With this overall background and context now let me discuss about the 12th century bhakti movement of Karnataka, the sharana movement. This movement not only had all the general characteristics of the bhakti movements discussed above but also managed to grow beyond them. Everyone associated with the movement was a devotee whose aim was nothing but realization of god. This otherworldly outlook however did not prevent them from addressing the issues faced by the people in the real world. They thought and worked hard to improve the prevailing social conditions. The movement produced more than two hundred people who composed vachanas (couplets). Let us note the profession of a few of these poets – boat rowers, barbers, tailors, fishermen, wood-cutters and hunters to count a few. Many dalits like Maadara Chennayya too have composed vachanas. More than thirty women have composed vachanas. Women poets like Akka Mahadevi were also independent thinkers who posed many hard questions to the society. Urulilingappa and Kalavve were a dalit couple and they both composed vachanas. Sankavve a prostitute, is perhaps one of the earliest women writers of India. Uruli Lingadeva’s disciple Uruli Lingapeddi was also a dalit who learnt vedas and shastras from his guru and later went onto become the leader of his guru’s matha. This was indeed a watershed event in the course of Indian history. The other big achievement of the movement was the inter-marriage among Brahmins and dalits (Somethings difficult to imagine even today). These marriages had the complete approval of the then sharana society. Between 1100 and 1180 the movement successfully spread far and wide. How the movement spread so rapidly or how could so many people learn to read and write and compose vachanas still remains a mystery. Basavanna whom Allamma describes as a symbol of the “energy of the age”, was the central personality of the movement and an inspiration.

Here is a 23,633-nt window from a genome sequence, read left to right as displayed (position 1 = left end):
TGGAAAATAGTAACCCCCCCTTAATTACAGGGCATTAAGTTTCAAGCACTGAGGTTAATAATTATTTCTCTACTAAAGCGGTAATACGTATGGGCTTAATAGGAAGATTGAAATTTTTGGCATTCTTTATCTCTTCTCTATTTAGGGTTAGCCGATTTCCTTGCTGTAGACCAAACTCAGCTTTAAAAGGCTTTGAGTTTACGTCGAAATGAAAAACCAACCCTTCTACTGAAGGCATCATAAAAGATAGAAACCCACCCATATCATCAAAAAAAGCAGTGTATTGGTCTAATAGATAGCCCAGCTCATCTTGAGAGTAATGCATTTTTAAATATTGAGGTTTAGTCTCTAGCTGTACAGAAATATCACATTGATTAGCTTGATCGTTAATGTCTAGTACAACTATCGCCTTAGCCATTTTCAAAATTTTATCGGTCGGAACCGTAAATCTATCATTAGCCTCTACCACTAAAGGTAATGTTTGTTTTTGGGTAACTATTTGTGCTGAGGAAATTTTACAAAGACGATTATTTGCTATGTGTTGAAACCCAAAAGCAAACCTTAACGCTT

The vachana movement shared most of it’s characteristics with the remaining Bhakti movements all over India. However it had one notable and distinguishable feature, while all movements accepted the spiritual equality of all individuals the vachana movement alone also gave equal importance to the social equality of the people. Spiritual equality becomes fully meaningful only when it makes way for cordial social relationship among the people. Accepting everyone as equal is “Theoretical equality” ; encouraging all communities to live as equals and by encouraging reforms like inter-caste marriages etc achieves “Social equality”.